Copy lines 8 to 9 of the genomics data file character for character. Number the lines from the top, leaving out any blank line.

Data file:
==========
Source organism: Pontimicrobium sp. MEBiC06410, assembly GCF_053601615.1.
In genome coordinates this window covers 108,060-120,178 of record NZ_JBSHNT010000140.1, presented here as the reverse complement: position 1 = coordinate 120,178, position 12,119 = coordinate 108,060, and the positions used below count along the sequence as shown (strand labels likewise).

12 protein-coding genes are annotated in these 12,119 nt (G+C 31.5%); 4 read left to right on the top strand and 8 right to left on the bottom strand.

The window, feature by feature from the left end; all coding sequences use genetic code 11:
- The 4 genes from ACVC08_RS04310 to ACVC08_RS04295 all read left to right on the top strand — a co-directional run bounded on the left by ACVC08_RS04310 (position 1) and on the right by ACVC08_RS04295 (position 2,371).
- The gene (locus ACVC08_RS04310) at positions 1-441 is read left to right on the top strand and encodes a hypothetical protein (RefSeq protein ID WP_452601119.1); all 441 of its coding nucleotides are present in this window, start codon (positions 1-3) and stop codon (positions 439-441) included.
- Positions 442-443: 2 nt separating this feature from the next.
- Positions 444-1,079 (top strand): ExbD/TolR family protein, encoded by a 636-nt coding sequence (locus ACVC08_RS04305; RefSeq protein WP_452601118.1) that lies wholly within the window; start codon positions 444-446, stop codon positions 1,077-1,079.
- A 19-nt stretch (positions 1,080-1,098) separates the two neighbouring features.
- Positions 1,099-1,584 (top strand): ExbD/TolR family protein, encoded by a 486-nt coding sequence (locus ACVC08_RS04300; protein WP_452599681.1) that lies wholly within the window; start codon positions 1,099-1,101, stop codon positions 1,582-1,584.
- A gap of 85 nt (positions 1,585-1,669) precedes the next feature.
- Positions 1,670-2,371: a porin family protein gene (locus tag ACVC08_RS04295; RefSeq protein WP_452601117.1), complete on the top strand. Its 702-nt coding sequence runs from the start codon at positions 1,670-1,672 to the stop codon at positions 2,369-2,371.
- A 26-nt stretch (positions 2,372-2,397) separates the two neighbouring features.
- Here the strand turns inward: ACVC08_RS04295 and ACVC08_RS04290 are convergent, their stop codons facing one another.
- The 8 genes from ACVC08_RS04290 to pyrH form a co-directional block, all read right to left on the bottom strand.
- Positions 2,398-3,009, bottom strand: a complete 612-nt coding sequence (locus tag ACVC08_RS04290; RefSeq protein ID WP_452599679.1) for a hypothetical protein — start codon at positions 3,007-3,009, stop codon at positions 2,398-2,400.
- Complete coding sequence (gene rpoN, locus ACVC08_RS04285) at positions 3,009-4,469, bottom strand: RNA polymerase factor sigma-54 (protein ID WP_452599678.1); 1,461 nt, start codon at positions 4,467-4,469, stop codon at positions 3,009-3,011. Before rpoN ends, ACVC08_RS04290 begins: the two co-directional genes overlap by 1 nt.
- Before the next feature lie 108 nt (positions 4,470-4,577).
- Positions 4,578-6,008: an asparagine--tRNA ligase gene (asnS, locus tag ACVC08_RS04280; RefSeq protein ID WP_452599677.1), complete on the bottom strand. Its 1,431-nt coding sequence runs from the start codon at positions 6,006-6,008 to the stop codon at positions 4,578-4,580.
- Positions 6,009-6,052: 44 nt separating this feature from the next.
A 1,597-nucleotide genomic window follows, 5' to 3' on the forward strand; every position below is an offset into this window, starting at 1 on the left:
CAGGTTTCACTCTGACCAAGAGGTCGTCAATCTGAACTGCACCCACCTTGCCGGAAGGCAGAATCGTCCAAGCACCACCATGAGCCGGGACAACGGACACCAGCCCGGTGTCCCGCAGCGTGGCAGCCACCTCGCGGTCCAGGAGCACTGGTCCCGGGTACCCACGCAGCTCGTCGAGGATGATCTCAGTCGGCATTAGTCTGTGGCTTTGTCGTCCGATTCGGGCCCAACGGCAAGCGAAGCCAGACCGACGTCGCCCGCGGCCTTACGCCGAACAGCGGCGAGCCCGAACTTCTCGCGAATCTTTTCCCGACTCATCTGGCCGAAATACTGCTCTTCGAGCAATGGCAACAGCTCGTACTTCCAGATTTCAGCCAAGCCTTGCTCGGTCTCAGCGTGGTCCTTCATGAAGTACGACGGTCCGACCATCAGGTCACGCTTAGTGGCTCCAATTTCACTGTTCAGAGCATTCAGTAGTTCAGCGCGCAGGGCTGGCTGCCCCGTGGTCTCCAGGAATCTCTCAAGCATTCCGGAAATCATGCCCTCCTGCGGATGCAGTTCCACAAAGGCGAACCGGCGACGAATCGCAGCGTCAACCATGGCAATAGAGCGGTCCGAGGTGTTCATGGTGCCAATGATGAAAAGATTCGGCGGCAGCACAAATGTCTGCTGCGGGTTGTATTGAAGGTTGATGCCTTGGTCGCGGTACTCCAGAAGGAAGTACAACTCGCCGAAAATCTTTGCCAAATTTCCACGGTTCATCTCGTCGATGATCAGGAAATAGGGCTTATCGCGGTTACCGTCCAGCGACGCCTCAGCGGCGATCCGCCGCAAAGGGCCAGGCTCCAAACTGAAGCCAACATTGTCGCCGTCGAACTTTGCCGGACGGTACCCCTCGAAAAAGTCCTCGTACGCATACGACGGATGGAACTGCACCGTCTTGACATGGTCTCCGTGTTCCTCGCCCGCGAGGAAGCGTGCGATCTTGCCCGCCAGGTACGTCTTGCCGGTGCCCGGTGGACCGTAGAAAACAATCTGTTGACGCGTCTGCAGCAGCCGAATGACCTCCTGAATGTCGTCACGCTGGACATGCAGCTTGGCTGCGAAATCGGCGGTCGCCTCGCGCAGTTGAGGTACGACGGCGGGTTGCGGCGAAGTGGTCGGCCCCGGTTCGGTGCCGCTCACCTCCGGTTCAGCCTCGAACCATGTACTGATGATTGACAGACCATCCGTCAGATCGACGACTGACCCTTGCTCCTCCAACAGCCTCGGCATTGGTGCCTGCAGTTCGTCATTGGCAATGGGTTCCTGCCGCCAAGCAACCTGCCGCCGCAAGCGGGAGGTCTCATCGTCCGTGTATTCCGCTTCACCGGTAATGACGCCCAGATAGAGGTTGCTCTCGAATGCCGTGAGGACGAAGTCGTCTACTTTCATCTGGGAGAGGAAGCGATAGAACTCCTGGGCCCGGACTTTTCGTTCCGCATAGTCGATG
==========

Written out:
- Positions 444-1,079 (top strand): ExbD/TolR family protein, encoded by a 636-nt coding sequence (locus ACVC08_RS04305; RefSeq protein WP_452601118.1) that lies wholly within the window; start codon positions 444-446, stop codon positions 1,077-1,079.
- A 19-nt stretch (positions 1,080-1,098) separates the two neighbouring features.